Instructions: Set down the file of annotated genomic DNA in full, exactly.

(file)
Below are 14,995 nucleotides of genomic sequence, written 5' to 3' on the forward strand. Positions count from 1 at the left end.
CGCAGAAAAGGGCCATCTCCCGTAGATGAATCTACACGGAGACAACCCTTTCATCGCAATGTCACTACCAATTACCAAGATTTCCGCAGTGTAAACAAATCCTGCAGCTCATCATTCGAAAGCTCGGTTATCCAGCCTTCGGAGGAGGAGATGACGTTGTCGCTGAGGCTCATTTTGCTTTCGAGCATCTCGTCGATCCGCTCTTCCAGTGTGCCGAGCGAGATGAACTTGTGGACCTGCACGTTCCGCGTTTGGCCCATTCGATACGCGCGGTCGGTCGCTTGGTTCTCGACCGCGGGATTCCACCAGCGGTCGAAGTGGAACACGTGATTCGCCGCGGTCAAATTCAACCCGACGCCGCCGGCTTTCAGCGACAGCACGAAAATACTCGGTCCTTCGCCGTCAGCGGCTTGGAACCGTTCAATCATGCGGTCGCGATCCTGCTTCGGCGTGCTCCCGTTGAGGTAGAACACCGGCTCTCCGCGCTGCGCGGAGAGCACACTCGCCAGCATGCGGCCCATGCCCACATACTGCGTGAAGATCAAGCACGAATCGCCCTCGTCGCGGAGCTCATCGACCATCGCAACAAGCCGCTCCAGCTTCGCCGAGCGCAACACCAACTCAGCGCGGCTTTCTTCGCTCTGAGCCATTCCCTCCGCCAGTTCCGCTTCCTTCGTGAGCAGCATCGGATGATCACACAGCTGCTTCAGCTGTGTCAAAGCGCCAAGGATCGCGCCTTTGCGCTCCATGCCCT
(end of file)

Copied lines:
Below are 14,995 nucleotides of genomic sequence, written 5' to 3' on the forward strand. Positions count from 1 at the left end.
CGCAGAAAAGGGCCATCTCCCGTAGATGAATCTACACGGAGACAACCCTTTCATCGCAATGTCACTACCAATTACCAAGATTTCCGCAGTGTAAACAAATCCTGCAGCTCATCATTCGAAAGCTCGGTTATCCAGCCTTCGGAGGAGGAGATGACGTTGTCGCTGAGGCTCATTTTGCTTTCGAGCATCTCGTCGATCCGCTCTTCCAGTGTGCCGAGCGAGATGAACTTGTGGACCTGCACGTTCCGCGTTTGGCCCATTCGATACGCGCGGTCGGTCGCTTGGTTCTCGACCGCGGGATTCCACCAGCGGTCGAAGTGGAACACGTGATTCGCCGCGGTCAAATTCAACCCGACGCCGCCGGCTTTCAGCGACAGCACGAAAATACTCGGTCCTTCGCCGTCAGCGGCTTGGAACCGTTCAATCATGCGGTCGCGATCCTGCTTCGGCGTGCTCCCGTTGAGGTAGAACACCGGCTCTCCGCGCTGCGCGGAGAGCACACTCGCCAGCATGCGGCCCATGCCCACATACTGCGTGAAGATCAAGCACGAATCGCCCTCGTCGCGGAGCTCATCGACCATCGCAACAAGCCGCTCCAGCTTCGCCGAGCGCAACACCAACTCAGCGCGGCTTTCTTCGCTCTGAGCCATTCCCTCCGCCAGTTCCGCTTCCTTCGTGAGCAGCATCGGATGATCACACAGCTGCTTCAGCTGTGTCAAAGCGCCAAGGATCGCGCCTTTGCGCTCCATGCCCT